Rival soldiers have so far clashed at least five times since the India-China border row erupted last year in the Ladakh sector. The situation there remains tense and the ongoing military and diplomatic dialogues have yet to make any positive impact.
On January 12, army chief General Manoj Mukund Naravane said the Indian Army was prepared to hold its ground in eastern Ladakh “as long as it takes” to achieve national objectives in case the military and diplomatic talks with China were prolonged.
While the LAC in eastern Ladakh has been at the centre of the current border tensions, Indian forces are in a heightened state of alert all along the border with China, stretching from Himachal Pradesh to Uttarakhand to Sikkim to Arunachal Pradesh.
In his address to the nation on the eve of India’s 72nd Republic Day, President Ram Nath Kovind on Monday said while the country was committed to peace, its forces were “adequately mobilised” to thwart any attempt to undermine national security. “Our national interest will be protected at all costs,” he said.
A senior journalist of the Chinese official media said there was no record of last week’s clash in the PLA’s patrol log, an unusual remark given the secrecy surrounding the Chinese army.
“This is fake news. Based on what I learned, there is no record of this clash in the patrol log of the Chinese side. Small frictions often occur on China-India border area, but clash that caused multiple injuries will definitely be recorded and reported,” Hu Xijin, the high-profile editor of nationalistic Global Times tabloid, tweeted.
But experts said the Naku La incident appears to be part of a larger effort to both test India’s defences and open a new front in the face of the stalemate in the Ladakh sector, where tens of thousands of troops have dug in for the harsh winter.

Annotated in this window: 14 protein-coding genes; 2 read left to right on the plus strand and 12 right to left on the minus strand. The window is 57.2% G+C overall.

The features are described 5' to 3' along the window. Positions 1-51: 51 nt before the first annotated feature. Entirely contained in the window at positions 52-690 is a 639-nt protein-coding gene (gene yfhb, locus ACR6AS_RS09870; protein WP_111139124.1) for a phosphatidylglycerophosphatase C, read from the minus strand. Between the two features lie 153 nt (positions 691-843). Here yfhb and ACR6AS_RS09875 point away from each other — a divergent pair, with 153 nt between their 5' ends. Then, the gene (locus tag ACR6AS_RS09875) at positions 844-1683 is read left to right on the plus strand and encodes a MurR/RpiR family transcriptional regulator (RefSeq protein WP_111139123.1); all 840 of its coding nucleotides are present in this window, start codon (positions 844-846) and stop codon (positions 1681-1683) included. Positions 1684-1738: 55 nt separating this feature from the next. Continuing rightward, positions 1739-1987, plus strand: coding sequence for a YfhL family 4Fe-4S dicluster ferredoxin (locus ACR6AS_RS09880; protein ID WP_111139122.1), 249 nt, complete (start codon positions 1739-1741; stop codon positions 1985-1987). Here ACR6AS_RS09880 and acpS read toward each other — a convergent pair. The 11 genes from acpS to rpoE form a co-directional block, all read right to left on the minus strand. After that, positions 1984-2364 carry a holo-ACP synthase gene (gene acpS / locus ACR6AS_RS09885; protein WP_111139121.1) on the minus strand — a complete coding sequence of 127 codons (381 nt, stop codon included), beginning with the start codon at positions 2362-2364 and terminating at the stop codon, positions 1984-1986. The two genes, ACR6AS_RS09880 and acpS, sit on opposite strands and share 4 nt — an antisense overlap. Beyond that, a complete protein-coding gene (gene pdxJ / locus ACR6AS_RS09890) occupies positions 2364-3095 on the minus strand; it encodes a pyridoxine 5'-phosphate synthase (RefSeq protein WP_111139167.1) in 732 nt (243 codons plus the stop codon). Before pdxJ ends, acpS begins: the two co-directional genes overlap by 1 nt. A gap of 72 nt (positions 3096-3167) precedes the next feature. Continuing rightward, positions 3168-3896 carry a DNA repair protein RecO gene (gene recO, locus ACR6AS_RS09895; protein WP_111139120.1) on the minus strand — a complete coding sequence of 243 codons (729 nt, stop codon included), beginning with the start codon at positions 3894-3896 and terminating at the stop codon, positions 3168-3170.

“There is nothing the Chinese can now do in Ladakh which they can portray to their advantage,” Sameer Patil, fellow for international security studies at Gateway House, said. “Unlike previous standoffs, where the Chinese stepped back after intruding, there has been a fundamental change in the attitude of the Chinese. They aren’t stepping back this time after they were repelled and faced resistance.”
Enter your email to get our daily newsletter in your inbox
- Smriti Irani says, "I’m the only female politician who’s also recognised by her former vocation. I recognise the bias in that."
- An official said that both Houses could meet at 11 am from the second week following the vaccination of eligible MPs.
- A suicide note found at the spot said they took the decision because of acute financial distress, an official said.
- The changes have been opposed by some states who see it as another attempt by the Centre to take over mining auctions and impose central rules on a state domain.
- A re-invigorated biodiversity management policy is India’s survival strategy. At this point in our development trajectory, we don’t pay any heed to either biodiversity or landscape conservation.
- According to Forest Survey of India’s forest fire alert system, there were 2,317 fire points last year between February 26 and March 7, but the figure rose to 53,211 this time after data from the Suomi National Polar-orbiting Partnership (SNPP) was taken into account.